Hi! I’m Sharon Lewis, the commissioner of the Administration on Intellectual and Developmental Disabilities, at the Administration for Community Living, here at the Department of Health and Human Services. As we celebrate autism awareness and acceptance month this April, it is terrific that we are focusing on Autistic people. At the same time, we need to do so much more to move from awareness, to acceptance and on to appreciation.
I am not Autistic. I will never, ever truly understand what it feels like to have autism. But I do know that together, we can strive for understanding, acceptance, and a building of community in this country that ensures that every person, with or without a disability, is included, accepted, respected and loved. For isn’t that at the core of our human needs – belonging, and being members of a broader community?
Here at HHS, we’re doing our part to support people with autism and their families through the delivery of long-term service and supports, research and development, initiative to support improved employment outcomes, and dissemination of information through projects like Autism Now. We know there is so much more to be done, and we are striving to build upon our efforts. We also know that while critically important, government support is only one small piece of the solution. As individuals and as communities, we all must do our part.
It is very easy to be aware of autism these days. With increasing prevalence rates of diagnosed autism making the headlines every few months, awareness is not hard. It is less and less likely that you don’t know someone with autism, or that you don’t have a family member who is Autistic. There are many questions about why this is so, and we may never really know. But in the meantime we have a glorious, diverse community of Autistic people to appreciate, here and now.
My Autistic friend Nicole taught me that for her, autism stands for A. Amazing, U. Unique, T. Totally, I. Interesting, S. Sometimes, M. Mysterious.
Amazing, Unique, Totally Interesting, Sometimes Mysterious.
Without totally interesting people in our lives, where would we be?
I have friends who are great chefs. Yet I have friends who enjoy a McDonald’s hamburger more than anything else. I have friends who can do differential equations on the back of a napkin, and others who can’t add one plus one. Some of my friends cannot walk a single step, while others run marathons. I have friends who are far more articulate than I am, and I have friends who do not speak a word. I have friends who can only tell me what they need through their body movements and their facial expressions. I have friends who prefer to speak to me through social media, and friends who want to hold my hands and look deeply in my eyes when we talk. Many of my friends challenge my thinking and my assumptions in some way. And some are just easy comfort when I need them. And I appreciate each and every one of them, regardless of disability.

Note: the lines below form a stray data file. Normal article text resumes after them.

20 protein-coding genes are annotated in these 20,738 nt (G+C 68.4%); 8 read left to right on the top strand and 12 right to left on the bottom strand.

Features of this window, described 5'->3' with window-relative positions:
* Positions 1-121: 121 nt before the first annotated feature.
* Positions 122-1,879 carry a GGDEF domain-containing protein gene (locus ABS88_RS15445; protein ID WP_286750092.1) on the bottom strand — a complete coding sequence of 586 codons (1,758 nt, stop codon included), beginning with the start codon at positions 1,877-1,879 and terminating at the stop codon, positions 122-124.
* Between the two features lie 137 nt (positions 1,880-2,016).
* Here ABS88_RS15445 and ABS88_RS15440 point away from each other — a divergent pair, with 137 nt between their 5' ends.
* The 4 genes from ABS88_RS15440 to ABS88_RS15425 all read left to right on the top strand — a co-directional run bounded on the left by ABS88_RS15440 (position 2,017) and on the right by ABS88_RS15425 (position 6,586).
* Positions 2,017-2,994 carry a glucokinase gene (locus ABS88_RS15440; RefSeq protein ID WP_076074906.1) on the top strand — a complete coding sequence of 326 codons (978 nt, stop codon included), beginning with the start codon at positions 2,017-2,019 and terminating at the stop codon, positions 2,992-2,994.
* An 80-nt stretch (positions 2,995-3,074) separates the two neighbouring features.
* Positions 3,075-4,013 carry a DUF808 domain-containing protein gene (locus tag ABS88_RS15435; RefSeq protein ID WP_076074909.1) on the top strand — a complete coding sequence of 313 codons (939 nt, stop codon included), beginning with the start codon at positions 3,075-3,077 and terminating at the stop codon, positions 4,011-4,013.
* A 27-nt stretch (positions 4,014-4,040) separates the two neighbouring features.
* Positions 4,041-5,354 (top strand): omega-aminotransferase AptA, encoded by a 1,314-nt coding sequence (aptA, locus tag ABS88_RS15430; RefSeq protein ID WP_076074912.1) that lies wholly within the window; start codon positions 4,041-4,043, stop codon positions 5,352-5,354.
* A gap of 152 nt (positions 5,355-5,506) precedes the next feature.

The Developmental Disabilities Assistance and Bill of Rights Act states that disability is a natural part of the human experience. So when do we all begin to understand that our strength, in the myriad of our differences, includes autism and other disabilities as a critical part of our shared diversity, to be honored, and to be appreciated? Both personally and professionally, my world would be so much smaller and so much poorer without any one of these friends.
We are more alike than we are different.
We need to be, not just aware, but to accept and to appreciate our commonalities and our unique strengths. I know that my Autistic friends and colleagues teach me, support me, make me laugh, and share my life. They accept my differences and quirks, and I accept theirs.
But more importantly than my awareness, and critical to my acceptance, I appreciate – and, in many cases, love – the people with autism in my life and the reciprocal community that we share.
I hope that you will take a minute or two during April, and consider not just awareness or even acceptance but to truly appreciate someone you may know with autism.
If you don’t, you’re missing out.